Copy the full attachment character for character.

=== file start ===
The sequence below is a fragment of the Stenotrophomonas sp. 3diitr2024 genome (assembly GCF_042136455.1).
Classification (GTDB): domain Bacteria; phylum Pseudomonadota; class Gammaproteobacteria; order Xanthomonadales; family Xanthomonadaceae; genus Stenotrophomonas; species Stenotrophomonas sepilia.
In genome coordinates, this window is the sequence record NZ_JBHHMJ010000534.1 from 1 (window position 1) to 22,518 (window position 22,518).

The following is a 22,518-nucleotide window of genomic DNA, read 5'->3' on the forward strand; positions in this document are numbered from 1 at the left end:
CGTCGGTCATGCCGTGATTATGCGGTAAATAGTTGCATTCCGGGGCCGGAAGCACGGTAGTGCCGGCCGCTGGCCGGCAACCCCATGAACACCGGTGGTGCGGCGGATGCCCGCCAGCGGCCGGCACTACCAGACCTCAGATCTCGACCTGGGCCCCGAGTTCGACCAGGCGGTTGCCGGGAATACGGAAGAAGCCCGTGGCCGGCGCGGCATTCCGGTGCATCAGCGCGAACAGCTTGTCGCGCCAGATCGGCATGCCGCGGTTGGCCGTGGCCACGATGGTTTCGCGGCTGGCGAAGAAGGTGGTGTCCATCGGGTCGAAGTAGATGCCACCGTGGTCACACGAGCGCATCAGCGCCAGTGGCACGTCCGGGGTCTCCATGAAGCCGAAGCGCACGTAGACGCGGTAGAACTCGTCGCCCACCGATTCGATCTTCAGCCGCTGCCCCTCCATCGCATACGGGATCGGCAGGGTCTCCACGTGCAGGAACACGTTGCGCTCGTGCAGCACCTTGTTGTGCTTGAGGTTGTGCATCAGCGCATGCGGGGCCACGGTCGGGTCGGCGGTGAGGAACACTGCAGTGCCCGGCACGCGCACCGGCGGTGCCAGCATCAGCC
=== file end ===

The sequence below is a fragment of the Stenotrophomonas sp. 3diitr2024 genome (assembly GCF_042136455.1).
Classification (GTDB): domain Bacteria; phylum Pseudomonadota; class Gammaproteobacteria; order Xanthomonadales; family Xanthomonadaceae; genus Stenotrophomonas; species Stenotrophomonas sepilia.
In genome coordinates, this window is the sequence record NZ_JBHHMJ010000534.1 from 1 (window position 1) to 22,518 (window position 22,518).

The following is a 22,518-nucleotide window of genomic DNA, read 5'->3' on the forward strand; positions in this document are numbered from 1 at the left end:
CGTCGGTCATGCCGTGATTATGCGGTAAATAGTTGCATTCCGGGGCCGGAAGCACGGTAGTGCCGGCCGCTGGCCGGCAACCCCATGAACACCGGTGGTGCGGCGGATGCCCGCCAGCGGCCGGCACTACCAGACCTCAGATCTCGACCTGGGCCCCGAGTTCGACCAGGCGGTTGCCGGGAATACGGAAGAAGCCCGTGGCCGGCGCGGCATTCCGGTGCATCAGCGCGAACAGCTTGTCGCGCCAGATCGGCATGCCGCGGTTGGCCGTGGCCACGATGGTTTCGCGGCTGGCGAAGAAGGTGGTGTCCATCGGGTCGAAGTAGATGCCACCGTGGTCACACGAGCGCATCAGCGCCAGTGGCACGTCCGGGGTCTCCATGAAGCCGAAGCGCACGTAGACGCGGTAGAACTCGTCGCCCACCGATTCGATCTTCAGCCGCTGCCCCTCCATCGCATACGGGATCGGCAGGGTCTCCACGTGCAGGAACACGTTGCGCTCGTGCAGCACCTTGTTGTGCTTGAGGTTGTGCATCAGCGCATGCGGGGCCACGGTCGGGTCGGCGGTGAGGAACACTGCAGTGCCCGGCACGCGCACCGGCGGTGCCAGCATCAGCC